Those early few weeks of the pandemic in March feel like a lifetime ago.
Most people and workplaces thought it would all be over soon and looked at is as an excellent excuse to work remotely and stay cozy in pajamas. But as the pandemic wore on, many professionals experienced an uptick in anxiety levels.
Not only did we need to deal with our own fears with health, the economy and care-taking, but we needed to know how to interact with clients and maintain professionalism.
The truth is, there is no perfect science on what’s appropriate since we never know what’s happening in the personal life of the recipient on the other end of an email.
However, now that we are eight months into some form of ‘lockdown’, career experts say it’s time to move on from the canned responses like these:
“These are crazy times.”
Yes, it is a crazy time to be alive. And it’s unprecedented, unpredictable and uncertain. While these are all truths, Amanda Augustine, the career expert for TopResume says it’s not a fact that needs to be said over and over again.
If for nothing else, it’s a reminder of the state of the world that could make your reader feel upset or lose their focus on whatever deliverable needs their attention.
“These adjectives have become so overused in business communication that they’ve lost all sincerity. Even if that’s the place from which they’re being written,” she explains.
Instead, she recommends sticking to a genuine, ‘I hope you’re doing well’ — and leave it at that.
When the news was changing daily with the best ways to protect ourselves against COVID-19, this was a kind, rational response.
Remember when we were all wiping down groceries or leaving them outside to ‘air’ out? Since humans are adaptable, most have grown accustomed to their pandemic routine, where they grab keys, their phone, a mask and hand sanitizer every time they leave the house.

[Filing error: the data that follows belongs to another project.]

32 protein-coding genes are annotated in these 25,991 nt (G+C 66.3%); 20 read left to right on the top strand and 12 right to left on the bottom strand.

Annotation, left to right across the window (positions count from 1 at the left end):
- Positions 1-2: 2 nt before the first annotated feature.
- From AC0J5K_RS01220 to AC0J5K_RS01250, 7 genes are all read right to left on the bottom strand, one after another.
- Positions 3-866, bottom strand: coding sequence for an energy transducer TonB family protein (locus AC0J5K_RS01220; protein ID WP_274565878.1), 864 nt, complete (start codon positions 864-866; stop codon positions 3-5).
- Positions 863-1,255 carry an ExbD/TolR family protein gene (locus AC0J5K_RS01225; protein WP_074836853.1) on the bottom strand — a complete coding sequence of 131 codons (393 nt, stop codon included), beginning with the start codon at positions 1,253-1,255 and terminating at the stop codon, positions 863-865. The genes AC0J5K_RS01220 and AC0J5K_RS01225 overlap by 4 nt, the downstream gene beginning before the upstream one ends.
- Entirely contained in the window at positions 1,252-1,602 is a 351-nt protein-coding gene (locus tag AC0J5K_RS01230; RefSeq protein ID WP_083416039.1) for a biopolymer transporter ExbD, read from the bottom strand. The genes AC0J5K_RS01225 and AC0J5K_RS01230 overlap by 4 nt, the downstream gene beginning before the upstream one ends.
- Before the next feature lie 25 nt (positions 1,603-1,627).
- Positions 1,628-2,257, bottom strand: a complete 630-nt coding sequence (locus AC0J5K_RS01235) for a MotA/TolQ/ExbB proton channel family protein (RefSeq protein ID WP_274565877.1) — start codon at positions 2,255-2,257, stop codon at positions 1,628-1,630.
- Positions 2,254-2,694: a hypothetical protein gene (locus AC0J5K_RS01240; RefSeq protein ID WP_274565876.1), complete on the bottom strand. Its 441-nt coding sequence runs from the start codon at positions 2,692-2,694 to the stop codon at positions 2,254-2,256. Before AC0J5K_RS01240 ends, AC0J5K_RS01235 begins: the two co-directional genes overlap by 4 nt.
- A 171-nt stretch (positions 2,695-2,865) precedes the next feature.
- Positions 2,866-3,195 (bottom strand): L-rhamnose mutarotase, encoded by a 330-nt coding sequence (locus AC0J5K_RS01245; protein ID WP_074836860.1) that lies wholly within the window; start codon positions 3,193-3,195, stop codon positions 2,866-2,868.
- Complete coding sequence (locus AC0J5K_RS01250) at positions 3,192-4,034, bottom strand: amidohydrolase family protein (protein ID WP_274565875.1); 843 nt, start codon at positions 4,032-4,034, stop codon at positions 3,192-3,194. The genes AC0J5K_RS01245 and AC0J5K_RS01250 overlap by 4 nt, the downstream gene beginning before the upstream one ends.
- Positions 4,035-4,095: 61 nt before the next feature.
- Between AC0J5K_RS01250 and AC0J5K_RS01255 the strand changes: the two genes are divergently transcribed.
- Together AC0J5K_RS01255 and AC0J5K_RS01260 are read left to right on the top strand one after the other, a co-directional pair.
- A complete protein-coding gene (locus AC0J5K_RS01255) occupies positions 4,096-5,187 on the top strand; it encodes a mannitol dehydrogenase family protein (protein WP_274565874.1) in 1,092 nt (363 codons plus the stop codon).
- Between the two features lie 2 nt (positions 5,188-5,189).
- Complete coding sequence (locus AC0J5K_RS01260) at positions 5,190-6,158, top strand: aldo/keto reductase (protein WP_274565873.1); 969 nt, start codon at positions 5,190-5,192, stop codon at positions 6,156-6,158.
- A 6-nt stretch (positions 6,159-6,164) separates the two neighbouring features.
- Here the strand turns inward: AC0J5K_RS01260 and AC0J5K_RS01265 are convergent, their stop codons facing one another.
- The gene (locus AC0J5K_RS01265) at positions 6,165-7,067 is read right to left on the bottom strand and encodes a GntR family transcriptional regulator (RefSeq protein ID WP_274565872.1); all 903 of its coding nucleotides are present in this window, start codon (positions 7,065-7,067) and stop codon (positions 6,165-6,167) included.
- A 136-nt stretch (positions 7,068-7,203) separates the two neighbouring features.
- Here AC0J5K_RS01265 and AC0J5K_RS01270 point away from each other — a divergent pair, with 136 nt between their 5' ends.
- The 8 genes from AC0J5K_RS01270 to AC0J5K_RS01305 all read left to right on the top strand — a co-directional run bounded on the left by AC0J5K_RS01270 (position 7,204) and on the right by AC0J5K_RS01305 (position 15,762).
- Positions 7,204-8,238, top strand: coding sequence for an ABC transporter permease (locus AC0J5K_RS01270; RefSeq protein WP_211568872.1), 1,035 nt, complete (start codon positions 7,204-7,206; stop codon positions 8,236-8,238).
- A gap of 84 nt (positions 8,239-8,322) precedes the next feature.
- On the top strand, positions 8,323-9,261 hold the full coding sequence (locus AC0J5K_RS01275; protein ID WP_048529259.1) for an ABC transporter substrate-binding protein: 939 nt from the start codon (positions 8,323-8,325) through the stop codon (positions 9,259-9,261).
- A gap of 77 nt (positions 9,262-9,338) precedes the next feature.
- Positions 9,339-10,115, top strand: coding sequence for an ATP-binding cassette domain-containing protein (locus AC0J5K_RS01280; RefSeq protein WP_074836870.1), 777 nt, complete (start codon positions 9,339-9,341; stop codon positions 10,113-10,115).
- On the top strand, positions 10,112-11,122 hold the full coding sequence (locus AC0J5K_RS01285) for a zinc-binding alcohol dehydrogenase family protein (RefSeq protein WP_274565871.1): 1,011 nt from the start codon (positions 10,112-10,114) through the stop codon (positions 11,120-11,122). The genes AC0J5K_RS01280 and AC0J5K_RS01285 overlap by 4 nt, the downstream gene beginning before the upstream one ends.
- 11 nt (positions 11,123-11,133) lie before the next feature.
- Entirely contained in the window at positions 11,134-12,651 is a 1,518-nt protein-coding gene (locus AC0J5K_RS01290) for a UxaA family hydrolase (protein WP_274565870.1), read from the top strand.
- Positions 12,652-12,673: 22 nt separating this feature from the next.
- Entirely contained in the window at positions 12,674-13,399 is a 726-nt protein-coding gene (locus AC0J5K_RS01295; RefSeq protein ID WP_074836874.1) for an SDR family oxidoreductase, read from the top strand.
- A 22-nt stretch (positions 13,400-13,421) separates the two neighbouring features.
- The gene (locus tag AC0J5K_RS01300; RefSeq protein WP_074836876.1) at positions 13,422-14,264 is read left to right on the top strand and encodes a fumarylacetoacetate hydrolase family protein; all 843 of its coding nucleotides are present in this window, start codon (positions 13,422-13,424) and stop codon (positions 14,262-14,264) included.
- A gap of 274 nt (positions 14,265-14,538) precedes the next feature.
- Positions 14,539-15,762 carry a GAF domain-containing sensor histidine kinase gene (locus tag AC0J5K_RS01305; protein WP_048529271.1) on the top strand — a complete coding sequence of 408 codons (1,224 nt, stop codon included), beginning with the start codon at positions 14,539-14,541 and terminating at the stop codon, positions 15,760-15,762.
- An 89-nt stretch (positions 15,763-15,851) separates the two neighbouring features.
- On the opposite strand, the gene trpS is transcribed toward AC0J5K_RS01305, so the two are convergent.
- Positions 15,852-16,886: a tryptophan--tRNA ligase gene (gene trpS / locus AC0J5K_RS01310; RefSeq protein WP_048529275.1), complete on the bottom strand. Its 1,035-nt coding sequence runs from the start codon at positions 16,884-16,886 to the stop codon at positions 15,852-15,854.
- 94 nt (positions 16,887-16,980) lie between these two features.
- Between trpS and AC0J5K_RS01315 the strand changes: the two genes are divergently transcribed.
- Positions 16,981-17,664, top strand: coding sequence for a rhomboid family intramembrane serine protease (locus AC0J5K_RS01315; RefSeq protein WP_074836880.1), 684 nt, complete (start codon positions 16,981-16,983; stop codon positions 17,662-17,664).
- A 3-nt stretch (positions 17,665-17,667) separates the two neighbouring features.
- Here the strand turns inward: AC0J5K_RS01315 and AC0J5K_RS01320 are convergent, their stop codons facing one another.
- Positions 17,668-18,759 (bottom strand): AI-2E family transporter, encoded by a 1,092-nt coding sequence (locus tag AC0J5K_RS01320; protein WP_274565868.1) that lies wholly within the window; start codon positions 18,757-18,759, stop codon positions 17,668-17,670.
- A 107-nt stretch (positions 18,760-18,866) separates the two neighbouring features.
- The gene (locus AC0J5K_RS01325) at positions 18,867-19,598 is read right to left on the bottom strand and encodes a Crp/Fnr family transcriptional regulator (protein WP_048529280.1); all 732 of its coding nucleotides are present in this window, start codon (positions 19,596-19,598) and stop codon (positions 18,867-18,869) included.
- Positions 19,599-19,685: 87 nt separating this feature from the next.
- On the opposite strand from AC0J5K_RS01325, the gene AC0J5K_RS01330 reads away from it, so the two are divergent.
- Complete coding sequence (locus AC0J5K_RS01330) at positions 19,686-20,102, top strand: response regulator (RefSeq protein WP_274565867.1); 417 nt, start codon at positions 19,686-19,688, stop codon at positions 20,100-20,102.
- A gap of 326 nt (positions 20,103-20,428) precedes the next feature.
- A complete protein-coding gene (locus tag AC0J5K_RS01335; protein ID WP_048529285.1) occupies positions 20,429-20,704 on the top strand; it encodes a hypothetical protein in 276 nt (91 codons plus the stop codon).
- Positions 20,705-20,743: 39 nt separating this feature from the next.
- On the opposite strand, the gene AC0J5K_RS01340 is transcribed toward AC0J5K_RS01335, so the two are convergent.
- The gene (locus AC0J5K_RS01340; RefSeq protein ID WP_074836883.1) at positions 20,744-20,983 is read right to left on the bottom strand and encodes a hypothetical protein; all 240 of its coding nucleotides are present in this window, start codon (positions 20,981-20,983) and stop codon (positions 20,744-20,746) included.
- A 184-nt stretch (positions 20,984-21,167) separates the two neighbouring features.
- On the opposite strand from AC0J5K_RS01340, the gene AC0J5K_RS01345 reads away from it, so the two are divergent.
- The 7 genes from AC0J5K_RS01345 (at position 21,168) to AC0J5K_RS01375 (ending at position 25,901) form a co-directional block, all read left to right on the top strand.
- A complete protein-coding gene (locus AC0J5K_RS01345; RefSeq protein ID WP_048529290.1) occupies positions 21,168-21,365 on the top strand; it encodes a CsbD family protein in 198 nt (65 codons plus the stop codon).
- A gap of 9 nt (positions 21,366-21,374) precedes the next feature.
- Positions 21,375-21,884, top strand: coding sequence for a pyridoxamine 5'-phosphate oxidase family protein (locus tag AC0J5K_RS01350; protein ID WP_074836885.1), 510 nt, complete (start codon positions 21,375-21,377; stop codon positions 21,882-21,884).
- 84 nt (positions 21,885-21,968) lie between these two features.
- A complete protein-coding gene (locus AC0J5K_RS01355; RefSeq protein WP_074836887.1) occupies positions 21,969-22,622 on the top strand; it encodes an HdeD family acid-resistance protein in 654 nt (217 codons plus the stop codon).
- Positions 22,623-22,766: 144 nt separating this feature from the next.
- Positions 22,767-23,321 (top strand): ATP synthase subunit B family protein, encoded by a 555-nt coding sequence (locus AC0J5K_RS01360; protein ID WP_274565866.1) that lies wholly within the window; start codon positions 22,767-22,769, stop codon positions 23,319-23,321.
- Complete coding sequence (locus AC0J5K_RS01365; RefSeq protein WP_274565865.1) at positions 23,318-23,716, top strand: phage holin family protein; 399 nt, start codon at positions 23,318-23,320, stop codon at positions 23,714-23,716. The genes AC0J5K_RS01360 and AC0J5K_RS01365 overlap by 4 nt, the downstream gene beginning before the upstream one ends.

In essence, ‘staying safe’ is now part of daily life since it’s second-nature, so it’s no longer relevant in professional communications, like an email, says Michelle Jacobik, a business profitability strategist. Replace this sign-off with ‘warmly’ or ‘best regards’ since it’s kind.
“In the middle of a pandemic…”
Here’s the deal: unless it directly relates to the topic of your email, Augustine says we all have permission — and encouragement — to mention COVID-19 or the pandemic at all.
It may seem fairly obvious, but it’s important to remember everyone has been in it together for the last several months. And unless they’ve completed tuned-out the news, everyone is aware of what’s happening in their company, city, state and country.
“If you’re sending well wishes to your colleagues, professional connections, and their families, you don’t have to spell out that your concern stems from the coronavirus pandemic. It’s already implied in your message and unnecessary to repeat in the opening of your email,” Augustine explains.
“Also, if your email has absolutely nothing to do with the pandemic specifically, you shouldn’t be working this it into your intro just because.”
“Keep your head up!”
The pandemic has impacted everyone in some way — whether it was the loss of a job, stress managing parenting and working responsibilities, the death of a loved one, or something else entirely.
However, some have experienced more prolonged bouts of negativity than others. Some people may be faring reasonably well right now, so saying something like ‘keep your head up’ implies that your recipient needs encouragement. Unless you know the other person is struggling, Jacobik says it’s best to leave it out of your email.
“I think meeting people where they are is fine, but reminding them that they should be worried about has gotten old. Leadership is not about making things better than they are or worse than they are. It’s about seeing things as they are,” she explains.
Instead, ask the person how they are doing and offer the appropriate response in return.
“While sheltering at home.”
Since many places across the country (and globe) issued shelter-in-place mandates in March, opening procedures have significantly varied, dependent on zip code.
While someone living in New York or Los Angeles may still be spending most of their time within the confines of their four walls, those in Austin or Denver may not be in the same lockdown mode.
“Don’t assume someone’s personal experience — which may no longer be the case — to get your point across,” Augustine says. “So, if you still include a line in your email about hoping ‘you and your family are holding up while sheltering in place,’ now’s the time to drop it.”